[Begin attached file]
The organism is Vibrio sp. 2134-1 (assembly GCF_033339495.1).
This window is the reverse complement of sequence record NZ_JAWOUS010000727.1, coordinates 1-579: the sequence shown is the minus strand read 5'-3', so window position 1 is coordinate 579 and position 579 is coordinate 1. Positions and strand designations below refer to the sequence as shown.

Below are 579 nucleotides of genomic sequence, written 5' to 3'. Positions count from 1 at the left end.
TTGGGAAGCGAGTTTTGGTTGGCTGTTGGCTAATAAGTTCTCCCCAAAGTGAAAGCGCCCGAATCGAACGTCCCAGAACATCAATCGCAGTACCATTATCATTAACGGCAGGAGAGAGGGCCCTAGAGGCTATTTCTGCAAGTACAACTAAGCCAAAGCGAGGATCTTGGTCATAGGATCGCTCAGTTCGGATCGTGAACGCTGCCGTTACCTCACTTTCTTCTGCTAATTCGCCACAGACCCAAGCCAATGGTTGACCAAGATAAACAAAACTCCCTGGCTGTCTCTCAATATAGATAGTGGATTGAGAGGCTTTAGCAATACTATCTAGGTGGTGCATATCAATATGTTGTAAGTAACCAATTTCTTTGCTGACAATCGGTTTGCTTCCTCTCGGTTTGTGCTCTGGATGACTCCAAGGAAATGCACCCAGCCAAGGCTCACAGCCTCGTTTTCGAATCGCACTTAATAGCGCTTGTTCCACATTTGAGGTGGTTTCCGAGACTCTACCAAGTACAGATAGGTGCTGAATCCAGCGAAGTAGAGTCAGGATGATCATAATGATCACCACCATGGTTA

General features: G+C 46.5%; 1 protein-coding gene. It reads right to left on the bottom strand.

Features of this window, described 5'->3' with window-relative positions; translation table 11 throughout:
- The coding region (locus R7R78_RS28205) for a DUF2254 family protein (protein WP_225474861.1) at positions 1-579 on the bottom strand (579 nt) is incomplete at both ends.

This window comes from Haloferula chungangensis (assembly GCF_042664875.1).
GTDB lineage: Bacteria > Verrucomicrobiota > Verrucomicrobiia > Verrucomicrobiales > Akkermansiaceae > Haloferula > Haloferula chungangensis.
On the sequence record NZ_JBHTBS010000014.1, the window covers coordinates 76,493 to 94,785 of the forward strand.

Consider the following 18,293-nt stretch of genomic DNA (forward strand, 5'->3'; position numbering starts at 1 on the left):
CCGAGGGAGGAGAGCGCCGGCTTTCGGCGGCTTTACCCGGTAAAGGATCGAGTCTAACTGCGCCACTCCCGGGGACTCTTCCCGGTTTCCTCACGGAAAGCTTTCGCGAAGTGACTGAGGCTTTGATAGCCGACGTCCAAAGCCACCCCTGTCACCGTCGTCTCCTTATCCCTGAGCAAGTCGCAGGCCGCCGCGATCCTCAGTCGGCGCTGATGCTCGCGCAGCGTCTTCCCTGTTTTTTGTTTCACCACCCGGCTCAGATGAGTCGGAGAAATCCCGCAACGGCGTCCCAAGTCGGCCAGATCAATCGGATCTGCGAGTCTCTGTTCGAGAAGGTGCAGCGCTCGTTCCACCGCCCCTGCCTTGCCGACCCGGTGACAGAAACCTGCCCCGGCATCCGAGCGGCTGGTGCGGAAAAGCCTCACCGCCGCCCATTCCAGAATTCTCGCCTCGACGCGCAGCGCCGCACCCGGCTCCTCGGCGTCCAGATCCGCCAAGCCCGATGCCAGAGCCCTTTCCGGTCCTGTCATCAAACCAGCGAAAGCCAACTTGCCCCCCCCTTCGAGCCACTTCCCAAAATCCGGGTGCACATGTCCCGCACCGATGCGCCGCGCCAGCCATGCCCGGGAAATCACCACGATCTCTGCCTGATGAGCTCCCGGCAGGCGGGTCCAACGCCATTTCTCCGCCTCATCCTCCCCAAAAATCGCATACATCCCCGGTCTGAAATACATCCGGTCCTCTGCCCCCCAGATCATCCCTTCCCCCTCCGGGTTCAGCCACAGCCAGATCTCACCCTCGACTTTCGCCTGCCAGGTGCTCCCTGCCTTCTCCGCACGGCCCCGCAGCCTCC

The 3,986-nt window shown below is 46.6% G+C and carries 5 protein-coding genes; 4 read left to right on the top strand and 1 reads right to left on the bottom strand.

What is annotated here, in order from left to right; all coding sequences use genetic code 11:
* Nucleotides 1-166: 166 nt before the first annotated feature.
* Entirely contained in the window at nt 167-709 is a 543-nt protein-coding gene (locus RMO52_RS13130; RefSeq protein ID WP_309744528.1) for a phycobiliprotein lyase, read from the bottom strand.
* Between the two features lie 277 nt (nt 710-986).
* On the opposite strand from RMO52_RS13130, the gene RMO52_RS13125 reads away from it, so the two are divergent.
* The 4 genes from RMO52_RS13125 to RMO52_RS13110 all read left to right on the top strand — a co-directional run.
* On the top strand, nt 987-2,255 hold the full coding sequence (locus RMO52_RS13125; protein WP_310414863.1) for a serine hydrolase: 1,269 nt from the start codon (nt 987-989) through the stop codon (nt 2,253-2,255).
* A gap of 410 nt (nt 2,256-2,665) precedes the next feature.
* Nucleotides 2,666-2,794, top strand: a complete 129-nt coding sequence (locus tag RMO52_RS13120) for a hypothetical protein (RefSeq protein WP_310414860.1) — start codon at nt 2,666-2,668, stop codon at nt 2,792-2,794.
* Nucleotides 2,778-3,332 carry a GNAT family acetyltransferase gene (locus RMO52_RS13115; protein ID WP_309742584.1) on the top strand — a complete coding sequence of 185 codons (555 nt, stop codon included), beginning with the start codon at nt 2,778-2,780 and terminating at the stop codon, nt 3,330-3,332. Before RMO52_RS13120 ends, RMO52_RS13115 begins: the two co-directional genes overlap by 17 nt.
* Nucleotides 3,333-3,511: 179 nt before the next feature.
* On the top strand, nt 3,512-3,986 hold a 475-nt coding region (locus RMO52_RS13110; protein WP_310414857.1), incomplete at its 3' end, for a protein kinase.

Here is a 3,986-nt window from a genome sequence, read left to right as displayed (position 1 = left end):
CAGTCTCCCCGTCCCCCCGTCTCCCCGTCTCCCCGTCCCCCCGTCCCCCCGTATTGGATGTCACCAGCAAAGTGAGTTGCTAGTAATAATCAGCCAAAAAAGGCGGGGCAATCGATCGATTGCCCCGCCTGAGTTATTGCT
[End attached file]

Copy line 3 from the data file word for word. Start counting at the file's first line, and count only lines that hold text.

Below are 579 nucleotides of genomic sequence, written 5' to 3'. Positions count from 1 at the left end.